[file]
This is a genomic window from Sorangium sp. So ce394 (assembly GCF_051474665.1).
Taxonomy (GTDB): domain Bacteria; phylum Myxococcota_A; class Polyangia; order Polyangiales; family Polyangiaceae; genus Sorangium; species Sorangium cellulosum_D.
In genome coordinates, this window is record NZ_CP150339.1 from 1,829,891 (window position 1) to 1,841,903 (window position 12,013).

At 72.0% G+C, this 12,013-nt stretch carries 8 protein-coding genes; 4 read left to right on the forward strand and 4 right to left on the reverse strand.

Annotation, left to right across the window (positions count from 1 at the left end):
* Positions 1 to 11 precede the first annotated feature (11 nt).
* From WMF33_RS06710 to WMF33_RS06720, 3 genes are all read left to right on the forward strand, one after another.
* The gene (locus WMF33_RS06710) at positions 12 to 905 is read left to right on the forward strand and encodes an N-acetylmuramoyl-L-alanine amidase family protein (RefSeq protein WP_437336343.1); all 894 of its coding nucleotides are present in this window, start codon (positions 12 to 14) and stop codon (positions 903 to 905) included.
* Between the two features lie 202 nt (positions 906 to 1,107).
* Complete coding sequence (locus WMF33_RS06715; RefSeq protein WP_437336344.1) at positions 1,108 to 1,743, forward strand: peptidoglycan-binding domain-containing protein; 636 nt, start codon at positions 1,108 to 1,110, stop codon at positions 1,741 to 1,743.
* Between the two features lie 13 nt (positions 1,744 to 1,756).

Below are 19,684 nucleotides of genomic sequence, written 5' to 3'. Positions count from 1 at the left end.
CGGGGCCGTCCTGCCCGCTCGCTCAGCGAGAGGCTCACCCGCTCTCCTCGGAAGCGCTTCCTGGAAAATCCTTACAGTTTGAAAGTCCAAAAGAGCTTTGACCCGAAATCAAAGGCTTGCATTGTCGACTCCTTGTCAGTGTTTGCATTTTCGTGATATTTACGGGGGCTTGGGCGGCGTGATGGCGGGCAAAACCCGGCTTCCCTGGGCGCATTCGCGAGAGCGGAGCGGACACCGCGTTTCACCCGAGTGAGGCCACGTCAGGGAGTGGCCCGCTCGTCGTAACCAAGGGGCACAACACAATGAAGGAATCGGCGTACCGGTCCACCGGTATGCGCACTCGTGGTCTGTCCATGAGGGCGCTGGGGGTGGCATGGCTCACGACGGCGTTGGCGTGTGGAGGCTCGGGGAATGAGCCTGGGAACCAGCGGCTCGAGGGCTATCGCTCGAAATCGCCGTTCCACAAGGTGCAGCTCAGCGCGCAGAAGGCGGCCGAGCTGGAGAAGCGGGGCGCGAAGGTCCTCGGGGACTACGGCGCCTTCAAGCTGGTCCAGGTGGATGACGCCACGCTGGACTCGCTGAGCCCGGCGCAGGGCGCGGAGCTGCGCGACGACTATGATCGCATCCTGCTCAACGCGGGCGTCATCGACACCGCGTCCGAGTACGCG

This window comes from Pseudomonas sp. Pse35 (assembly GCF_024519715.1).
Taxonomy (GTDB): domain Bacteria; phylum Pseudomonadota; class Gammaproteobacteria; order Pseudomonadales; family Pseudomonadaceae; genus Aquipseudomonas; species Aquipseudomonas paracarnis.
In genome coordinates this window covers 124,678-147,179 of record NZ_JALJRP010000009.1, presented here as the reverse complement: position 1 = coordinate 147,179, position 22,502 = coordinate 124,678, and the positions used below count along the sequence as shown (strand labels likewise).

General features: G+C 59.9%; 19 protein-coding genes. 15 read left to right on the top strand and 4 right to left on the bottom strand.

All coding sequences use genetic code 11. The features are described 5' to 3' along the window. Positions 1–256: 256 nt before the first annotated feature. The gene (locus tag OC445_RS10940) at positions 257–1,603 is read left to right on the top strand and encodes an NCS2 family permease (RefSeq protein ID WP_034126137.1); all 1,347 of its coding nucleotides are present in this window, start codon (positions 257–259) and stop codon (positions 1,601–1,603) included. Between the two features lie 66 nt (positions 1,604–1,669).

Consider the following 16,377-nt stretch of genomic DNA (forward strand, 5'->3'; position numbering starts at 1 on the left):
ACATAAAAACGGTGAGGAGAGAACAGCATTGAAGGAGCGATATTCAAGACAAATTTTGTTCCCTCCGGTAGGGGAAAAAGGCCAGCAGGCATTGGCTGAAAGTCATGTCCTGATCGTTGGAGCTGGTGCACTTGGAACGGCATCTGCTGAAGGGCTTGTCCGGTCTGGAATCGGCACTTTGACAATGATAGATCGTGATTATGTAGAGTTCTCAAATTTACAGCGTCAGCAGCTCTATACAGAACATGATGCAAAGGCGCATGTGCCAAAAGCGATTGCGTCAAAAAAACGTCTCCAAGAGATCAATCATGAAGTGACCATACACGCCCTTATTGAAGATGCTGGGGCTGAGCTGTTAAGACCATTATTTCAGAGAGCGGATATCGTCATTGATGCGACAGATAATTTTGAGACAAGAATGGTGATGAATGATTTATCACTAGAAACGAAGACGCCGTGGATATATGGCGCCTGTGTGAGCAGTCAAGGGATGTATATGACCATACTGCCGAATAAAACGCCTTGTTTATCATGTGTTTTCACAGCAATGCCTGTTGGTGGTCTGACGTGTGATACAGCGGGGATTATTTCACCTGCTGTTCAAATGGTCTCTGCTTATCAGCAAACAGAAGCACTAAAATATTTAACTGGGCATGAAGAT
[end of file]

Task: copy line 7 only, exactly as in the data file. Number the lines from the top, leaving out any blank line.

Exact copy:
* From WMF33_RS06710 to WMF33_RS06720, 3 genes are all read left to right on the forward strand, one after another.